Back in September. 2010, Ekl called the first case “Chickens**t.” I didn’t ask him if he felt vindicated then, but today out in front of the courthouse, commenting on the second directed verdict for Bianchi, he said, “These charges never should have been brought.  It was not a good faith prosecution.

“A state’s attorney is going to make enemies.”

  • “Sometimes judges don’t like you.
  • “Sometimes lawyers don’t like you.
  • “Sometimes police don’t like you.”

Ekl said that state’s attorneys all over Illinois were watching this case.

That a Special Prosecutor could be appointed to second guess a state’s attorney was “a frightening concept.”

He related a person’s observation of the two greatest powers that government has

  • to got to war
  • to indict

“These Special Prosecutors have abused their power.”

Questions were asked concerning

  • whether a civil suit was in the offing
  • whether Bianchi would ask taxpayers to pay his legal expenses
  • whether Bianchi would run for re-election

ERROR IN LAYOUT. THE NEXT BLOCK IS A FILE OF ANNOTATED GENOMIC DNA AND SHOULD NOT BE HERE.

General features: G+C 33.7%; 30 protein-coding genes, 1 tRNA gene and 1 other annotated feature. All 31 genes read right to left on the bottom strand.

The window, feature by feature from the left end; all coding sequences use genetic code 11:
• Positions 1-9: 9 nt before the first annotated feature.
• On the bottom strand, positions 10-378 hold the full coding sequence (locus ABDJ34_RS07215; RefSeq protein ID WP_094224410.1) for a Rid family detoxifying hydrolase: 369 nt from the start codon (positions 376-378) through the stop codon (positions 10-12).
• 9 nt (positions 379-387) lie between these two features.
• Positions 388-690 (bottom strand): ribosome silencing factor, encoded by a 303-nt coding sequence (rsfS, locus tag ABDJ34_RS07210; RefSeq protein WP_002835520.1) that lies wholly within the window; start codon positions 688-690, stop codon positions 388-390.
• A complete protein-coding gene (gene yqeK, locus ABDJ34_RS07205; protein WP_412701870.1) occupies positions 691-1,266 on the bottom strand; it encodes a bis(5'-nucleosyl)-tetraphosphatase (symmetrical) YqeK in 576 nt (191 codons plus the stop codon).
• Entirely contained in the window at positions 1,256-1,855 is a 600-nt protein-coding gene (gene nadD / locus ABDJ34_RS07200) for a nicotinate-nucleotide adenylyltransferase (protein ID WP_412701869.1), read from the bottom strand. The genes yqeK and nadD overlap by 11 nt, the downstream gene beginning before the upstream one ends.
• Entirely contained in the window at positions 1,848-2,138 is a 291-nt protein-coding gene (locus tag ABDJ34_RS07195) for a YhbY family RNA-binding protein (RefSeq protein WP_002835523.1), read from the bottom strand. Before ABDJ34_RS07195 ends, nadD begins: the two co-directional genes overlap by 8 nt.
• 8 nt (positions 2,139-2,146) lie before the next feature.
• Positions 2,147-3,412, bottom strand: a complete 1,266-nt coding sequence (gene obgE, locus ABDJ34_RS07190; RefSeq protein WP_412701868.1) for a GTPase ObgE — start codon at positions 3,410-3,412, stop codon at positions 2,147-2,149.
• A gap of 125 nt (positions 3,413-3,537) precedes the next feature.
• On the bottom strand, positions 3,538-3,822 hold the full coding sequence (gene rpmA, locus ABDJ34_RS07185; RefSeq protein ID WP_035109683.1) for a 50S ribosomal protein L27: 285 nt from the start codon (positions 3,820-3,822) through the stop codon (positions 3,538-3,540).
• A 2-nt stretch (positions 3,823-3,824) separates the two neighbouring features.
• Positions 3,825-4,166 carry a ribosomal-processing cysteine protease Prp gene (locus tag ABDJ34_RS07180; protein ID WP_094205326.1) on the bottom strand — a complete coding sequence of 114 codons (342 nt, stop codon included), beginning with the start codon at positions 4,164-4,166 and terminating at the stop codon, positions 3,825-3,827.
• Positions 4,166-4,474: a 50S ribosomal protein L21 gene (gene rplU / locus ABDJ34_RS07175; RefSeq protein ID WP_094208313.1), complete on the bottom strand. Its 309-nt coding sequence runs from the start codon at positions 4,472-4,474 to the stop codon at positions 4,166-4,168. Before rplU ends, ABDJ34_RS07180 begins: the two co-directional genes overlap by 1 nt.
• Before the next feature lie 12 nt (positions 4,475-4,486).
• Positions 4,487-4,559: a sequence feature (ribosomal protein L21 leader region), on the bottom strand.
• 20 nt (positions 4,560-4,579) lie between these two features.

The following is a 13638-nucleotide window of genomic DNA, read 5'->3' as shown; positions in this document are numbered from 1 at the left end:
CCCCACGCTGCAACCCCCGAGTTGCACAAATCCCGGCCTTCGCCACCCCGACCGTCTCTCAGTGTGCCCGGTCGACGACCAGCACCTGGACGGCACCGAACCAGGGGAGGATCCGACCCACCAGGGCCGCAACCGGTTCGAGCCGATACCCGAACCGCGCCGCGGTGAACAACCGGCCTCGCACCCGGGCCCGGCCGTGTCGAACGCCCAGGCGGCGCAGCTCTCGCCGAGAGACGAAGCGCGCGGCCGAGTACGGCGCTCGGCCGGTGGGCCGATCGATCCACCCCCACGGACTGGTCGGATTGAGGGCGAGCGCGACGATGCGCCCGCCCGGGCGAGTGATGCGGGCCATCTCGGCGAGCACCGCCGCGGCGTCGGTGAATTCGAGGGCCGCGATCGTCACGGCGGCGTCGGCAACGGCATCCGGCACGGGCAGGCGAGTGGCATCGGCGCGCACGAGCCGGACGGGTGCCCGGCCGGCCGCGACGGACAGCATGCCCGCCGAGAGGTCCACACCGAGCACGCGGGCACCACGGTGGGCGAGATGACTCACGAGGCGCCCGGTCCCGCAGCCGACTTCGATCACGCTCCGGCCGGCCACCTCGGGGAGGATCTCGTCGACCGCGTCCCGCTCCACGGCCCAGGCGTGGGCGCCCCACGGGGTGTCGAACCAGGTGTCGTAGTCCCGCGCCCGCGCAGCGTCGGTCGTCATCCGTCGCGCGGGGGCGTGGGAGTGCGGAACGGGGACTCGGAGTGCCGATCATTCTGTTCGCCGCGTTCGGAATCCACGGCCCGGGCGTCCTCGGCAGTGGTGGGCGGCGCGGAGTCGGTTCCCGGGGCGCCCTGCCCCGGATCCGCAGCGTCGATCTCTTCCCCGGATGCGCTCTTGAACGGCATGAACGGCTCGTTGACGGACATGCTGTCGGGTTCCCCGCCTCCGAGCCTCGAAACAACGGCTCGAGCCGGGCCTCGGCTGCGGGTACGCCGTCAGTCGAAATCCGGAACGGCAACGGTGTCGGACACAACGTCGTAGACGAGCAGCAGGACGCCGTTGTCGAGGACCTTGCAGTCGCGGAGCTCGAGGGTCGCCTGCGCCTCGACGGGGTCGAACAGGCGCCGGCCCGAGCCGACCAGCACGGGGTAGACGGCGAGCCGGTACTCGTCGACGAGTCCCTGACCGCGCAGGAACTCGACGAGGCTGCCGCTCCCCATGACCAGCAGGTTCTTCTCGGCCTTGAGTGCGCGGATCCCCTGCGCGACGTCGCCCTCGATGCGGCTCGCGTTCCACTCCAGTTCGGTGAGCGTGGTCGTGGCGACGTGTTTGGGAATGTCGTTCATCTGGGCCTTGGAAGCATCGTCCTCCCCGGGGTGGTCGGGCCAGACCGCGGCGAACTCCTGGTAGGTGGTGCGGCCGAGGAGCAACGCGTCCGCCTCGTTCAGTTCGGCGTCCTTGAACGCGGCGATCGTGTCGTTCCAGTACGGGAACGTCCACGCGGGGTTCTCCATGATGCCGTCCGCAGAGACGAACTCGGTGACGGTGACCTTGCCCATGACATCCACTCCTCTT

The answer to the first question was Lou would look at all aspects.  If we do engage in additional litigation, we will go 110%.

A well wisher who did not observe the trial congratulates Lou Bianchi outside the McHenry County Courthouse after his press conference.

The answer to the second question?

“Over the next week or so Lou and I will be sitting down and talking about legal bills.”

Concerning re-election, no real answer either.

Personal feelings of Bianchi and how did the second trial compare with the first?

“I was confident after the first trial and fearful, but less fearful (concerning the second),” Bianchi answered.

Would Bianchi have done anything differently?

“I would not share my sympathy for someone else who had been blasted in the press,” he said.

The Northwest Herald’s story is here.

The Daily Herald story is here.

The Chicago Tribune story is here.

The Chicago Sun-Times story is here.

The Crystal Lake Patch story is here.

The First Electric Newspaper story is here.

The McHenry County Courthouse as Lou Bianchi's press conference was breaking up.

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Bianchi had previously scheduled a fund raiser for August 18th.  Details below:

Click to enlarge. Think this is a fund raiser media other that McHenry County Blog might cover? I am a contributor.